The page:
For the first time, astronomers have been able to directly observe reflected light from a planet circling a distant star, allowing them to ascertain unprecedented details about the "hot Jupiter." In the past, researchers have been able to obtain some information about the atmosphere of such planets when the planets pass between their star and the Earth, briefly dimming the star's output. But the newly analyzed planet, called Tau Bootis b, does not transit its star, making such observations impossible. Furthermore, the light from the planet accounts for only about 0.01% of the light emanating from the star system, making its detection extremely difficult.
Tau Bootis b was discovered in 1996, making it one of the first exoplanets known. It was identified by observing fluctuations in the path of its parent star, Tau Bootis, caused by the gravitational influence of its orbit. Tau Bootis is a yellow-white dwarf in the constallation Bootes. At 51 light-years from Earth, it is the nearest star known to have an exoplanet. The star is visible to the naked eye, but astronomers have been trying to see the planet for 15 years.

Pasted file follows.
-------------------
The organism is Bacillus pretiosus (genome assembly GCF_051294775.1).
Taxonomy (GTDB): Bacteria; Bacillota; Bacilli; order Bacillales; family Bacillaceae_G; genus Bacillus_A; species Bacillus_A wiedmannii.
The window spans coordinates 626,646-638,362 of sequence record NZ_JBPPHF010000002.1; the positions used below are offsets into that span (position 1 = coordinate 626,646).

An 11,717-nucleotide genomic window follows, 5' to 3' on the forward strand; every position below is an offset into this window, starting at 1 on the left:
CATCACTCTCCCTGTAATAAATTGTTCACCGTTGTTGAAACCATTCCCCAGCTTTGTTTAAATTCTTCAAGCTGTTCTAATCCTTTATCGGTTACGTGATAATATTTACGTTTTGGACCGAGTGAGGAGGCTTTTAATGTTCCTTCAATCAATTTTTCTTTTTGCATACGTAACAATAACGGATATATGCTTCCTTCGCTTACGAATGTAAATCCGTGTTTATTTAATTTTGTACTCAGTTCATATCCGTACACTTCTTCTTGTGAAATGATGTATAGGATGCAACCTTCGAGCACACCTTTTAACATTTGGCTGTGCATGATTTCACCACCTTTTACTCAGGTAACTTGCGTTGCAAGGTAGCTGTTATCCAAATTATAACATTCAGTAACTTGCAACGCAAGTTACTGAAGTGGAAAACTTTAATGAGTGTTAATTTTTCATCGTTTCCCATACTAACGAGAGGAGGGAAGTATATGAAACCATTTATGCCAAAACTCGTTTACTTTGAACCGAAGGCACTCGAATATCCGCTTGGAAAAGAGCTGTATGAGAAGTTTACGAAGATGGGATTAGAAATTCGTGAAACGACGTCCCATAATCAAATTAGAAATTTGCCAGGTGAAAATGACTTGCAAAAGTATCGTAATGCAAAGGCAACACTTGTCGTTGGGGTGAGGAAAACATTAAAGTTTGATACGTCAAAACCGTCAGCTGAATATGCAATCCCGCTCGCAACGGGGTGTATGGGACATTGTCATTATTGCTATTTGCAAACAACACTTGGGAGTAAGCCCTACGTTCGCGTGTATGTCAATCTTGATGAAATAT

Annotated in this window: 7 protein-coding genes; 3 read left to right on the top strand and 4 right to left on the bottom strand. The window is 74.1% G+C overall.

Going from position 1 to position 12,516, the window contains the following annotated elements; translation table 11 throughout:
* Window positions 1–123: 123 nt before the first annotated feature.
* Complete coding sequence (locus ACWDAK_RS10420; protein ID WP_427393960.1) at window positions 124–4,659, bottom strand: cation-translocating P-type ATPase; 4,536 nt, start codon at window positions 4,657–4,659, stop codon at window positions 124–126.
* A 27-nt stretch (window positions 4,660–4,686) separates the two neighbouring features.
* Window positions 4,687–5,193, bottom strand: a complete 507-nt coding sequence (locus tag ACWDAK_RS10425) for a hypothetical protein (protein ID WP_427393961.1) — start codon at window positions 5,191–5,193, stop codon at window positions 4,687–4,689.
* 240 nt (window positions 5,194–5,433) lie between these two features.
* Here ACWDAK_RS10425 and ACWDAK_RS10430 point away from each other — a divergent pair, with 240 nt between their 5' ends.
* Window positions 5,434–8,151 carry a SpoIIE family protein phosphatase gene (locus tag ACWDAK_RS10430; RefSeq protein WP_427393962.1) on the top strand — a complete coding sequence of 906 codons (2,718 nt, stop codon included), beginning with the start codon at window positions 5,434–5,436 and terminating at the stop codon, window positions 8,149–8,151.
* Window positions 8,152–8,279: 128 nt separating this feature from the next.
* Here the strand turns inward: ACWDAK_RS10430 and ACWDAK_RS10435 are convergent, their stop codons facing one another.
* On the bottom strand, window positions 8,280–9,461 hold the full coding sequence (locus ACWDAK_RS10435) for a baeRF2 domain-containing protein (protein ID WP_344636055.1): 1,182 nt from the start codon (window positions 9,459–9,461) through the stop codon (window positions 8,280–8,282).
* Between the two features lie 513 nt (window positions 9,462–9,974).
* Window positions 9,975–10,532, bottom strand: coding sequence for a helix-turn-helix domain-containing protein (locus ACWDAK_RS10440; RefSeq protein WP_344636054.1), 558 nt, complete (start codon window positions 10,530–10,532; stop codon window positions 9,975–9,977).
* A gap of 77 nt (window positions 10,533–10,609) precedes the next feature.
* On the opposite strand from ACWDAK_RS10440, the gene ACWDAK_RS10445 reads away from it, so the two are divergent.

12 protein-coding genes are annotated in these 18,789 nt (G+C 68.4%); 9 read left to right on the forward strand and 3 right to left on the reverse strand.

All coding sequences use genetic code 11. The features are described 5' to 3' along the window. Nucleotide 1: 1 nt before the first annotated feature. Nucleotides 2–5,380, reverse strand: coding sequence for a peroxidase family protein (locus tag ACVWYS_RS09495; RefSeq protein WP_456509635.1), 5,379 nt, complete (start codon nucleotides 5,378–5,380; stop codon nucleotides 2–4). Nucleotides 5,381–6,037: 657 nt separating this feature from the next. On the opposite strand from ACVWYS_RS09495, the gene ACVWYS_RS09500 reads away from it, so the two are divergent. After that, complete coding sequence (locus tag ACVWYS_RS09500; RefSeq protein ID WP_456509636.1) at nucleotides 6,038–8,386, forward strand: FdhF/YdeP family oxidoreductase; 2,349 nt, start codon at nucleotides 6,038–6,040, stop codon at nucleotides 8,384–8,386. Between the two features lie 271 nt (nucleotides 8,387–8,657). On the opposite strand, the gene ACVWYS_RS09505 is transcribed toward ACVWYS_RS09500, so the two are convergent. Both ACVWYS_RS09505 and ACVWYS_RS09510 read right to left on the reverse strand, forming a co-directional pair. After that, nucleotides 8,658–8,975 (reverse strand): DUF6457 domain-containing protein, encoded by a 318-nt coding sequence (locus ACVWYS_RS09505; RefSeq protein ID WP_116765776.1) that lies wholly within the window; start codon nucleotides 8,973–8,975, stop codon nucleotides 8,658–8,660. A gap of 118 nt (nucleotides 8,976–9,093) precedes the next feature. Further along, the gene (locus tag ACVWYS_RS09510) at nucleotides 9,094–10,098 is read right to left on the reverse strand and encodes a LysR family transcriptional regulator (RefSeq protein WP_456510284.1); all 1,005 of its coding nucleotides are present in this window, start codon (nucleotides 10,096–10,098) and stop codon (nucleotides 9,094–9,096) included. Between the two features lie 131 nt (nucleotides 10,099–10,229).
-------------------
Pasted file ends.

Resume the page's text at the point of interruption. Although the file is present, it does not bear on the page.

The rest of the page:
A team headed by astronomer Matteo Brogi of the Leiden Observatory in the Netherlands used the European Southern Observatory's Very Large Telescope (VLT) at the Paranal Observatory in Chile to observe the star system. The VLT consists of four telescopes, each with a mirror 8.2 meters (about 27 feet) in diameter. The telescopes can be used individually or can all be focused on one object to provide a very high resolution. The team examined the planet in the infra-red because the star emits less light in that wavelength region, and used new technology to tease out the signal from the planet.